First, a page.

The Union County Writers' Club Annual Adult Literary Contest (try saying that five times fast) is taking entries until Halloween in four different categories: Short Story, Children's Story, Fantasy Story, and Poetry. Prizes for Short Story and Children's Story are $30/$25/$10, and for Fantasy/Poetry they are $25/$15/$10. Not a huge prize by any stretch, but entry fees are only $3/poem (two for $5) or $5 per story. And as far as sending reprints, the guidelines state you can not enter anything that has been previously published in a PAID publication. So that poem you had in Blue Collar Review or that story that appeared in Black Petals is fair game to re-use.

Speaking of non-paying publications, here's one to check out. Macabre Cadaver is an online speculative magazine that just put out its third issue. They're looking for unpublished short stories (500 to 8000 words), poetry, nonfiction, and artwork that relates to the speculative genres. No payment, but the magazine is free to read, and there is talk of a print edition in the future which contributors would be paid for.

Let's close with two speculative haiku. The first is a fantasy poem, titled "Lonely Fairy Rath," by R.H. Fay. The other is a scifaiku by the scifaiku master, Deborah P. Kolodji.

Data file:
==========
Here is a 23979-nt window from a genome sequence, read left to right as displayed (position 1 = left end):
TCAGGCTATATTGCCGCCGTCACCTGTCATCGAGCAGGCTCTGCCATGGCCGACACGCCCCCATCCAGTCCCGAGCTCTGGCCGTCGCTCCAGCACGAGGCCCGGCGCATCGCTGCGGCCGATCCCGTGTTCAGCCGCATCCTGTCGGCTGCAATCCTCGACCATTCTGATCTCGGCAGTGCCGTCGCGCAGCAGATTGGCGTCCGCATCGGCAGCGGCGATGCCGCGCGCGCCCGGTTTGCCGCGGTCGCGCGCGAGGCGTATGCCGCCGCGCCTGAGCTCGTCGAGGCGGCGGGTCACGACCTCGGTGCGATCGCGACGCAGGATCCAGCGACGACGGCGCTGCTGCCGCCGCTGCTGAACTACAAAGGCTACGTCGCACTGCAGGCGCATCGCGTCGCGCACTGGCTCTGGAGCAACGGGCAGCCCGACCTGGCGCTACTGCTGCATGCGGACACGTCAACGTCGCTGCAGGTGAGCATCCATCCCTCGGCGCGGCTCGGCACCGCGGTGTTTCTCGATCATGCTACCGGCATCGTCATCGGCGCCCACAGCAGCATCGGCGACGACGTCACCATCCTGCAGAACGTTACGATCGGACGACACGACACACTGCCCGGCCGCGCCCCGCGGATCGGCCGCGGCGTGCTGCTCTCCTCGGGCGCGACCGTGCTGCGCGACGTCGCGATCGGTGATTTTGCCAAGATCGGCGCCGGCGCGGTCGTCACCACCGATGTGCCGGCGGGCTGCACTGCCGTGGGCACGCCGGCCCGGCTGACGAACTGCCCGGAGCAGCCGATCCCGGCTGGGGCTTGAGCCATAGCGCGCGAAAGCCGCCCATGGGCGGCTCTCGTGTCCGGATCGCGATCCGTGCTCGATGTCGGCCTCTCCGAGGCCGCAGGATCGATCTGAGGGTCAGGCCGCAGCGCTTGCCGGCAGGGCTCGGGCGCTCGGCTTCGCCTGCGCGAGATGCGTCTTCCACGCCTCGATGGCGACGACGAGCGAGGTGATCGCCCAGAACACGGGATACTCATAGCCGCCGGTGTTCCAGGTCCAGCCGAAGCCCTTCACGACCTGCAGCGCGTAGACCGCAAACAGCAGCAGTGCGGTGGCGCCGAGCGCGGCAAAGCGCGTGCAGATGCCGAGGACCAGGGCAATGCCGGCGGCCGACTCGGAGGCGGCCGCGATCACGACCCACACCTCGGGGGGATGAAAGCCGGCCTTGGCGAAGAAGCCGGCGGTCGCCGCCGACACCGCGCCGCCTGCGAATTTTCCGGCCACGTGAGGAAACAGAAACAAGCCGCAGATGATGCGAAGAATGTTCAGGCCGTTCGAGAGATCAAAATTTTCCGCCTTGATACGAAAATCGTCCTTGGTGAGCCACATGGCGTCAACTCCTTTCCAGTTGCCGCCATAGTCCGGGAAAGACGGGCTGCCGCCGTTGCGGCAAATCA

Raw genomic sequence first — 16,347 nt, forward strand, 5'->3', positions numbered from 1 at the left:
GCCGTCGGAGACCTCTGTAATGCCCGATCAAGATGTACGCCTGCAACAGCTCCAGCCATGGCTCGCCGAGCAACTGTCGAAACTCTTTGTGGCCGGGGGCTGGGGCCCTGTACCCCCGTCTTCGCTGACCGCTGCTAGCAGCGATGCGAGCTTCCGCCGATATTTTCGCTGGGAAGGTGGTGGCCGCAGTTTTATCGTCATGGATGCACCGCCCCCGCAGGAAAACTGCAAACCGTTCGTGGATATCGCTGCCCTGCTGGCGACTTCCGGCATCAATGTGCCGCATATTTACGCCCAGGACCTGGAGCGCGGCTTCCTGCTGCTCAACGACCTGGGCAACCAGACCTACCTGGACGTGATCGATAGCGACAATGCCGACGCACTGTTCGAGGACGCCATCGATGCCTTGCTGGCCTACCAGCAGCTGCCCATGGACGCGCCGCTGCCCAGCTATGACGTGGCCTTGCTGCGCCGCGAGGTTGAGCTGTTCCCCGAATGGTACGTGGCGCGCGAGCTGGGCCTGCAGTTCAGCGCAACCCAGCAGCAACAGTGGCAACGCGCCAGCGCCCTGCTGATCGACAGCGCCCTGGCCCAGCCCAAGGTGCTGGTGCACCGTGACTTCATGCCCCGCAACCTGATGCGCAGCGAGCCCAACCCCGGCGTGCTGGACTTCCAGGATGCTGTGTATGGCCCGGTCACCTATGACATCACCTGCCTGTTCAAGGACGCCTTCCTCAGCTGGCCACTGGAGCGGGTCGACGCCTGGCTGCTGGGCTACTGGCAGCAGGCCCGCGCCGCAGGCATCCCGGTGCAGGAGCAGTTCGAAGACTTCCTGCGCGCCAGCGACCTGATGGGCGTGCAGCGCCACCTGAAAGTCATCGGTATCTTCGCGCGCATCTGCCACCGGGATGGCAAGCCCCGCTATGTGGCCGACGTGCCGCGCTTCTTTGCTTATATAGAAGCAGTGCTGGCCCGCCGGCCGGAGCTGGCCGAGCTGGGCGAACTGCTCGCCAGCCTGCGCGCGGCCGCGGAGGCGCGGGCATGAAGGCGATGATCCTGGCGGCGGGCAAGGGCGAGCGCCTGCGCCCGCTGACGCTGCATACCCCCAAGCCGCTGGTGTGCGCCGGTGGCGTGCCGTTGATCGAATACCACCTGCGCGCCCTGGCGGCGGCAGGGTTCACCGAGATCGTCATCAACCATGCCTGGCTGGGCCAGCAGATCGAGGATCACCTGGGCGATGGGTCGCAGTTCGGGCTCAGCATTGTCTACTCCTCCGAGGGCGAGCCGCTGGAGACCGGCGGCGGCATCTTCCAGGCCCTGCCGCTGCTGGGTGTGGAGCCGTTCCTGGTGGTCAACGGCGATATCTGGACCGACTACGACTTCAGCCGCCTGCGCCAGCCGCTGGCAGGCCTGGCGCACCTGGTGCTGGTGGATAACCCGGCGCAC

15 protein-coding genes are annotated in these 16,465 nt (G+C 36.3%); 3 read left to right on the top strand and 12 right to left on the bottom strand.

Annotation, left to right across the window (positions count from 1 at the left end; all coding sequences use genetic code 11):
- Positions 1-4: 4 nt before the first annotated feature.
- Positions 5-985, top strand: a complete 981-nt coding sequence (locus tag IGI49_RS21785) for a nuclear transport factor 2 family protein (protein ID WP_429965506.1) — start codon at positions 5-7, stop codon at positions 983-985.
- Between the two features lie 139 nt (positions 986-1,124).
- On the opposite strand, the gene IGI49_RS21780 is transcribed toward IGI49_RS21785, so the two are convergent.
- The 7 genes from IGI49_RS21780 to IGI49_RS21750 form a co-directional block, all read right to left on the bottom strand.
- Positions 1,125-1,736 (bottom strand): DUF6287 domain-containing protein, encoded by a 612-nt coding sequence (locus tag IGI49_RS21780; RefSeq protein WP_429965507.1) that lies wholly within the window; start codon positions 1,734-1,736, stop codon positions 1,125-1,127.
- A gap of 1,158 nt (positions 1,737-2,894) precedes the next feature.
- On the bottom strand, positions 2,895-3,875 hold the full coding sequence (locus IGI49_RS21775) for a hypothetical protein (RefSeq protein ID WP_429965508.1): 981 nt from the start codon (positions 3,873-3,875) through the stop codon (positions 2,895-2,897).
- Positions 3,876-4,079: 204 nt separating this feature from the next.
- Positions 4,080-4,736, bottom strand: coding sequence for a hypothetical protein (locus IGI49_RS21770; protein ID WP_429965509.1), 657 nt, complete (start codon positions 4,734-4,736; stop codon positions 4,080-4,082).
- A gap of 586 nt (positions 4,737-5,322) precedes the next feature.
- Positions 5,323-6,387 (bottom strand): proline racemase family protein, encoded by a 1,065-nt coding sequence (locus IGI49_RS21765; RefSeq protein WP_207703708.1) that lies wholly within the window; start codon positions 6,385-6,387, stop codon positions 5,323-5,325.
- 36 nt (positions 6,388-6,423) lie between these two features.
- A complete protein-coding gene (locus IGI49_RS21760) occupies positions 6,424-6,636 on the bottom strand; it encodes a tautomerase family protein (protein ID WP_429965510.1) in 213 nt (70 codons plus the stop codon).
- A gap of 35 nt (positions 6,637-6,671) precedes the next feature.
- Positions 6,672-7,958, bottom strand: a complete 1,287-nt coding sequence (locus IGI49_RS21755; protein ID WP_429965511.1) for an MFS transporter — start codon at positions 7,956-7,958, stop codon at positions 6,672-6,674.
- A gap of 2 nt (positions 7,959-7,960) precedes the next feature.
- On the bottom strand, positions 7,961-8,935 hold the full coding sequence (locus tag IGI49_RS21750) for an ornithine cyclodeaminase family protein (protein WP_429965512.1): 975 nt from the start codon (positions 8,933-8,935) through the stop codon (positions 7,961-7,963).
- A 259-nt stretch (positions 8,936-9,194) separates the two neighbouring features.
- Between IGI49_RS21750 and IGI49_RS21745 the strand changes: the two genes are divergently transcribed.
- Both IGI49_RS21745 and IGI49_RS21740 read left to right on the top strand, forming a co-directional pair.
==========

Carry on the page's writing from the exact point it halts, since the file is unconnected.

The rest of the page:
Happy writing.

Friday, October 3, 2008

Two contests

Now that the deadline for the Basho Haiku Challenge has passed, here are two more contests to consider entering. Both have entry fees, which tends to discourage a lot of writers, but both also have rather large prizes. (Both are also listed on the sidebar with the other contests.)

- Writer's Digest Poetry Awards Competition: The Writer's Digest contests are always big, and this one's no exception. The top three prizes are $500/$250/$100, 4th through 10th place each receive $25, 11th through 25th place get a $50 gift certificate good toward Writer's Digest Books, and all winners will be given a copy of the 2009 Poet's Market. All forms of poetry are welcome, and haiku is even mentioned by name (which is pretty rare for a mainstream poetry competition). Deadline is December 19th. Entry fees are $10 for the first poem, $5 for each additional poem.

- The Sow's Ear Poetry Review Poetry Competition: Unlike the WD competition, this contest only has one prize -- $1,000. Not bad for one poem. Simultaneous submissions are accepted, and the high entry fee of $20 covers up to five poems AND a subscription to The Sow's Ear Poetry Review. Deadline is November 1st.

Wednesday, October 1, 2008

Contest Deadline, Baseball Haiku

Tomorrow is the deadline for submitting to the Basho Haiku Challenge, so hurry up and send in your haiku if you haven't already done so.

If you find yourself with a free minute and want to hear one of the haiku masters, go to FORA.tv and listen to Cor van den Heuvel discuss baseball haiku, and hear him read the very first American baseball haiku, written by Jack Kerouac.

While the Basho Haiku Challenge may close on 10/2, Boulevard opens for submissions that same day. The editors accept (they even say "encourage") simultaneous submissions, and they pay $25-300 for poems up to 200 lines.